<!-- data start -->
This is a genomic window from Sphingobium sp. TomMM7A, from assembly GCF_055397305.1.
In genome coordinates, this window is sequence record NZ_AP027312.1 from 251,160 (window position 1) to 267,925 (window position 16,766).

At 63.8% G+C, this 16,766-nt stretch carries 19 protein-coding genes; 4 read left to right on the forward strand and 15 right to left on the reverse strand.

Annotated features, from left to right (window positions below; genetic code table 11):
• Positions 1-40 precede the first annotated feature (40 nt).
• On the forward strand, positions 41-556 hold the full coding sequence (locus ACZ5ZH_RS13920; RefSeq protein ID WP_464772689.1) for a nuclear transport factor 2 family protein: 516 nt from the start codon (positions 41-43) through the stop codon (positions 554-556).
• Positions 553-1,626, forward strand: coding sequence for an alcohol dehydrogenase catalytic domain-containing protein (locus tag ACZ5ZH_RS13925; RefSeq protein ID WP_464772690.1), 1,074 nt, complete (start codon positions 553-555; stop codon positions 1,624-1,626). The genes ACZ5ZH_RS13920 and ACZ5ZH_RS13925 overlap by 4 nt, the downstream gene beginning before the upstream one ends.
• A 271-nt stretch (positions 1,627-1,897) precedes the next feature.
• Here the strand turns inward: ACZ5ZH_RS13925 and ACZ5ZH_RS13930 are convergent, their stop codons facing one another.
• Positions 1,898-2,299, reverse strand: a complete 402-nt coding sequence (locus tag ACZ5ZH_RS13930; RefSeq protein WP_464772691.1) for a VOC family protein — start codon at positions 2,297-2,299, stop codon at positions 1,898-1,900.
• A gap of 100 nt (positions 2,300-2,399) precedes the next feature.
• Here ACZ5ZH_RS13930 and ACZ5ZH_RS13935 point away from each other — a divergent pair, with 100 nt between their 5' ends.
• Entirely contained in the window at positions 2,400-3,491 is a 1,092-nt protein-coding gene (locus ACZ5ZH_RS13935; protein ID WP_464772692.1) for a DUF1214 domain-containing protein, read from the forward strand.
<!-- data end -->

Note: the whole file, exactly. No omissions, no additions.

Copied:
This is a genomic window from Sphingobium sp. TomMM7A, from assembly GCF_055397305.1.
In genome coordinates, this window is sequence record NZ_AP027312.1 from 251,160 (window position 1) to 267,925 (window position 16,766).

At 63.8% G+C, this 16,766-nt stretch carries 19 protein-coding genes; 4 read left to right on the forward strand and 15 right to left on the reverse strand.

Annotated features, from left to right (window positions below; genetic code table 11):
• Positions 1-40 precede the first annotated feature (40 nt).
• On the forward strand, positions 41-556 hold the full coding sequence (locus ACZ5ZH_RS13920; RefSeq protein ID WP_464772689.1) for a nuclear transport factor 2 family protein: 516 nt from the start codon (positions 41-43) through the stop codon (positions 554-556).
• Positions 553-1,626, forward strand: coding sequence for an alcohol dehydrogenase catalytic domain-containing protein (locus tag ACZ5ZH_RS13925; RefSeq protein ID WP_464772690.1), 1,074 nt, complete (start codon positions 553-555; stop codon positions 1,624-1,626). The genes ACZ5ZH_RS13920 and ACZ5ZH_RS13925 overlap by 4 nt, the downstream gene beginning before the upstream one ends.
• A 271-nt stretch (positions 1,627-1,897) precedes the next feature.
• Here the strand turns inward: ACZ5ZH_RS13925 and ACZ5ZH_RS13930 are convergent, their stop codons facing one another.
• Positions 1,898-2,299, reverse strand: a complete 402-nt coding sequence (locus tag ACZ5ZH_RS13930; RefSeq protein WP_464772691.1) for a VOC family protein — start codon at positions 2,297-2,299, stop codon at positions 1,898-1,900.
• A gap of 100 nt (positions 2,300-2,399) precedes the next feature.
• Here ACZ5ZH_RS13930 and ACZ5ZH_RS13935 point away from each other — a divergent pair, with 100 nt between their 5' ends.
• Entirely contained in the window at positions 2,400-3,491 is a 1,092-nt protein-coding gene (locus ACZ5ZH_RS13935; protein ID WP_464772692.1) for a DUF1214 domain-containing protein, read from the forward strand.